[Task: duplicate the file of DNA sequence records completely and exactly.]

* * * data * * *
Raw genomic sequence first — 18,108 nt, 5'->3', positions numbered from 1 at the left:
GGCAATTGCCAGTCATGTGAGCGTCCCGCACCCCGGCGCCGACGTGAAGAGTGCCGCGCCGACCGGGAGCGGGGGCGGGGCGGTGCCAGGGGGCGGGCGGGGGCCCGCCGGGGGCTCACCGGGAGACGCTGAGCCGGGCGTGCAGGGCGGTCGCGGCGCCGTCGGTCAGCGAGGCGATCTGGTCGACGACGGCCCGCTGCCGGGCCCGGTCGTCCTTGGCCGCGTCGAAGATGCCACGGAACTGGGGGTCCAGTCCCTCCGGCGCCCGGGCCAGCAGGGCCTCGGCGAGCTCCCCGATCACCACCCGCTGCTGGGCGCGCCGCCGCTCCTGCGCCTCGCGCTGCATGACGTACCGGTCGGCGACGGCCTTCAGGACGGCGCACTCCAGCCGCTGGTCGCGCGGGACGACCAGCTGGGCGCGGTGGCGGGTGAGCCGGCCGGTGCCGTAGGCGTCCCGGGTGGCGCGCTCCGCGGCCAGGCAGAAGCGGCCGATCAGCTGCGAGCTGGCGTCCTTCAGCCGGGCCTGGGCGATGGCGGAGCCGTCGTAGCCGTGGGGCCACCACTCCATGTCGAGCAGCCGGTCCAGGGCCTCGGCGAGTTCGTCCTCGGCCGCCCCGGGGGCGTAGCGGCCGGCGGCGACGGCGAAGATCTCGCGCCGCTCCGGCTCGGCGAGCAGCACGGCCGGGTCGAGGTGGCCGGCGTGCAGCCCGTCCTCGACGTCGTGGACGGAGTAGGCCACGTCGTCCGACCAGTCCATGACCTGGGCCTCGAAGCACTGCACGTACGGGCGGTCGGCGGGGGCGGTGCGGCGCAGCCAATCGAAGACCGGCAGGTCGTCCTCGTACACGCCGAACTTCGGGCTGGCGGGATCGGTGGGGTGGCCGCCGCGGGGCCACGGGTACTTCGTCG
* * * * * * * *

Raw genomic sequence first — 18,108 nt, 5'->3', positions numbered from 1 at the left:
GGCAATTGCCAGTCATGTGAGCGTCCCGCACCCCGGCGCCGACGTGAAGAGTGCCGCGCCGACCGGGAGCGGGGGCGGGGCGGTGCCAGGGGGCGGGCGGGGGCCCGCCGGGGGCTCACCGGGAGACGCTGAGCCGGGCGTGCAGGGCGGTCGCGGCGCCGTCGGTCAGCGAGGCGATCTGGTCGACGACGGCCCGCTGCCGGGCCCGGTCGTCCTTGGCCGCGTCGAAGATGCCACGGAACTGGGGGTCCAGTCCCTCCGGCGCCCGGGCCAGCAGGGCCTCGGCGAGCTCCCCGATCACCACCCGCTGCTGGGCGCGCCGCCGCTCCTGCGCCTCGCGCTGCATGACGTACCGGTCGGCGACGGCCTTCAGGACGGCGCACTCCAGCCGCTGGTCGCGCGGGACGACCAGCTGGGCGCGGTGGCGGGTGAGCCGGCCGGTGCCGTAGGCGTCCCGGGTGGCGCGCTCCGCGGCCAGGCAGAAGCGGCCGATCAGCTGCGAGCTGGCGTCCTTCAGCCGGGCCTGGGCGATGGCGGAGCCGTCGTAGCCGTGGGGCCACCACTCCATGTCGAGCAGCCGGTCCAGGGCCTCGGCGAGTTCGTCCTCGGCCGCCCCGGGGGCGTAGCGGCCGGCGGCGACGGCGAAGATCTCGCGCCGCTCCGGCTCGGCGAGCAGCACGGCCGGGTCGAGGTGGCCGGCGTGCAGCCCGTCCTCGACGTCGTGGACGGAGTAGGCCACGTCGTCCGACCAGTCCATGACCTGGGCCTCGAAGCACTGCACGTACGGGCGGTCGGCGGGGGCGGTGCGGCGCAGCCAATCGAAGACCGGCAGGTCGTCCTCGTACACGCCGAACTTCGGGCTGGCGGGATCGGTGGGGTGGCCGCCGCGGGGCCACGGGTACTTCGTCG